Sun-drenched Seville is cold in winter, but we’re blessed with glorious weather. Waking up to spotless blue skies, vitamin-D-inducing rays and orange trees is like mainlining Prozac. On our first morning, after a whirl with the Bulgari products in our pretty mosaic-tiled bathroom, we breakfast in the hotel in what must have been the palace cellars. All-white with fresh orchids it’s super elegant and celebrated for its Andalucian cuisine, but really all we want to do is get into the sunshine and make like the Spaniards with a café con leche and pastry in one of the little bars (the only thing that Seville has more of is oranges). If it were the searing summer months, chances are we'd only make it as far as the small plunge pool on the rooftop.

Seville, or Seveeya, as you should utter it sexily, is a concentration of all the best Spanish clichés (no boozy British stags here). It’s a place of blood, passion, and partying (with a week of piety in April); after all, it’s the city of Hemingway, Don Juan and Carmen. There are attractions enough to fill every second of a long weekend: the fairytale Gothic Cathedral and its famous tower the Giralda (sadly closed this time of year, but good reasons to return); the Museo de Bellas Artes, stuffed with treasures to rival the Prado in Madrid, including Velasquez and El Greco masterpieces; and of course the Alcazar palace. Built on the site of a Moorish fort, it is spectacular, but the real joy is the gardens: with alluring names like the Courtyard of the Maidens or the Patio of the Dolls it is an exotic paradise of reflecting pools, fountains and palm trees – a balm for citified spirits.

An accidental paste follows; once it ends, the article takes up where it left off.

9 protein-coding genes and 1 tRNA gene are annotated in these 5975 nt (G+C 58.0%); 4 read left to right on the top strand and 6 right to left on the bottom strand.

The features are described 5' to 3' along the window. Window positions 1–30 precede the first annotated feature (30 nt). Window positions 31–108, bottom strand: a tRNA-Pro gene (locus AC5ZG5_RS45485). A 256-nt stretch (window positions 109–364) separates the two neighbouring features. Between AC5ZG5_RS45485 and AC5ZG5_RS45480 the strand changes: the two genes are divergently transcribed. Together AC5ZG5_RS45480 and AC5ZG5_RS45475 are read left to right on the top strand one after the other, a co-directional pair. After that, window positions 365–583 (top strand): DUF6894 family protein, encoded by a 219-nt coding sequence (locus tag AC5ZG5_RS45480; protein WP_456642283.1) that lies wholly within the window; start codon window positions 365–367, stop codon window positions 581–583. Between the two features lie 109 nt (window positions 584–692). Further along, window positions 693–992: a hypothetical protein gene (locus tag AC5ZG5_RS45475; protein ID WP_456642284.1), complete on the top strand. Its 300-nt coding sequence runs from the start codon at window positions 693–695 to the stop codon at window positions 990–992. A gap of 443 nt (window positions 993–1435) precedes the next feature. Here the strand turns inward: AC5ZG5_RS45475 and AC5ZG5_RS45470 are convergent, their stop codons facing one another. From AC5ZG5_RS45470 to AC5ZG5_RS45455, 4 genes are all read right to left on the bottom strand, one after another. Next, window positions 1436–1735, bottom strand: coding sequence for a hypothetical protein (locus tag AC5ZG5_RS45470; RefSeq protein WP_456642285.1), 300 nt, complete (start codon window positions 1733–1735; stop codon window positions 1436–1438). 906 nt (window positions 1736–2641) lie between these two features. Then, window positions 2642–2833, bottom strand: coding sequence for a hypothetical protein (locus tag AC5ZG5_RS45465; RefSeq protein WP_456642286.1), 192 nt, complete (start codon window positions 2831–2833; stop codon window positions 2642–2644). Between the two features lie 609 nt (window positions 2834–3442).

We find ourselves wandering the winding streets, eating, drinking and hanging out, and then eating and drinking some more. Which is basically what the Sevillanos seem to do. Palacio de Villapanés is walking distance from the city’s historic heart and we soon find ourselves in Plaza del Salvadore. It is so full of people of all ages, dressed in their finery, eating chips and drinking beer, soaking up the sun perched on the steps of the church, that we are sure we must have stumbled on a festival. Nope. It is just a regular Saturday morning in Seville.